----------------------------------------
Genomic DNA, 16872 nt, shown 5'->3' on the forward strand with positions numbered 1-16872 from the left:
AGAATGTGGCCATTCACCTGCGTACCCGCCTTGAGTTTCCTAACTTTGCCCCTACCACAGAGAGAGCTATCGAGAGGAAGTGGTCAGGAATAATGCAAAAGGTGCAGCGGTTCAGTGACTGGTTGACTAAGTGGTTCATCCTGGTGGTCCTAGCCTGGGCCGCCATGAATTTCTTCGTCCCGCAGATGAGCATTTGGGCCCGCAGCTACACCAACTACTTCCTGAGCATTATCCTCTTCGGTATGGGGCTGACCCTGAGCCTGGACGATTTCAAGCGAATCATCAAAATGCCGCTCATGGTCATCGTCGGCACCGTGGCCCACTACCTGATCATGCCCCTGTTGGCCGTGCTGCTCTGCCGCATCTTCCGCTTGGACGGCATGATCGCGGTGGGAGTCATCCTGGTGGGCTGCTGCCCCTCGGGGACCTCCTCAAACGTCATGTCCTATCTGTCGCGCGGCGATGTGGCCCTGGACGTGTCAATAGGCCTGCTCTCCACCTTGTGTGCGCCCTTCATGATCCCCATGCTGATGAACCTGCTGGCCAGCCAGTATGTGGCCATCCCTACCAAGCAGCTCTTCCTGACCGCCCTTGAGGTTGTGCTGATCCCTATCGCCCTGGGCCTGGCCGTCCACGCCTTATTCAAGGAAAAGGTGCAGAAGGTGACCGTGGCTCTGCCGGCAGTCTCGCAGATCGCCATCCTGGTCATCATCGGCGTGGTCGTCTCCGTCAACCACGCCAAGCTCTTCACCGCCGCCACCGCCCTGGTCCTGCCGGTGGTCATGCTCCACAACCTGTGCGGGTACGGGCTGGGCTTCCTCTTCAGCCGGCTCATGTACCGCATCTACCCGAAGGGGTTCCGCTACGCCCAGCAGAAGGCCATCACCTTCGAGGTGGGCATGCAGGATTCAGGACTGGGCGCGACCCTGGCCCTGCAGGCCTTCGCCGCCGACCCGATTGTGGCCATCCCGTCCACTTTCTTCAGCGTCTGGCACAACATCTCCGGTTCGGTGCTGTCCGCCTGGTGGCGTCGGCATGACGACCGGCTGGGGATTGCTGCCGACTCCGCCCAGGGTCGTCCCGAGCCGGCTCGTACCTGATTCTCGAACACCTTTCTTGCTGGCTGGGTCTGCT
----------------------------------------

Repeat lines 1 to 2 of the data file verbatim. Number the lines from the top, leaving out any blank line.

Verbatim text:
Genomic DNA, 16872 nt, shown 5'->3' on the forward strand with positions numbered 1-16872 from the left:
AGAATGTGGCCATTCACCTGCGTACCCGCCTTGAGTTTCCTAACTTTGCCCCTACCACAGAGAGAGCTATCGAGAGGAAGTGGTCAGGAATAATGCAAAAGGTGCAGCGGTTCAGTGACTGGTTGACTAAGTGGTTCATCCTGGTGGTCCTAGCCTGGGCCGCCATGAATTTCTTCGTCCCGCAGATGAGCATTTGGGCCCGCAGCTACACCAACTACTTCCTGAGCATTATCCTCTTCGGTATGGGGCTGACCCTGAGCCTGGACGATTTCAAGCGAATCATCAAAATGCCGCTCATGGTCATCGTCGGCACCGTGGCCCACTACCTGATCATGCCCCTGTTGGCCGTGCTGCTCTGCCGCATCTTCCGCTTGGACGGCATGATCGCGGTGGGAGTCATCCTGGTGGGCTGCTGCCCCTCGGGGACCTCCTCAAACGTCATGTCCTATCTGTCGCGCGGCGATGTGGCCCTGGACGTGTCAATAGGCCTGCTCTCCACCTTGTGTGCGCCCTTCATGATCCCCATGCTGATGAACCTGCTGGCCAGCCAGTATGTGGCCATCCCTACCAAGCAGCTCTTCCTGACCGCCCTTGAGGTTGTGCTGATCCCTATCGCCCTGGGCCTGGCCGTCCACGCCTTATTCAAGGAAAAGGTGCAGAAGGTGACCGTGGCTCTGCCGGCAGTCTCGCAGATCGCCATCCTGGTCATCATCGGCGTGGTCGTCTCCGTCAACCACGCCAAGCTCTTCACCGCCGCCACCGCCCTGGTCCTGCCGGTGGTCATGCTCCACAACCTGTGCGGGTACGGGCTGGGCTTCCTCTTCAGCCGGCTCATGTACCGCATCTACCCGAAGGGGTTCCGCTACGCCCAGCAGAAGGCCATCACCTTCGAGGTGGGCATGCAGGATTCAGGACTGGGCGCGACCCTGGCCCTGCAGGCCTTCGCCGCCGACCCGATTGTGGCCATCCCGTCCACTTTCTTCAGCGTCTGGCACAACATCTCCGGTTCGGTGCTGTCCGCCTGGTGGCGTCGGCATGACGACCGGCTGGGGATTGCTGCCGACTCCGCCCAGGGTCGTCCCGAGCCGGCTCGTACCTGATTCTCGAACACCTTTCTTGCTGGCTGGGTCTGCT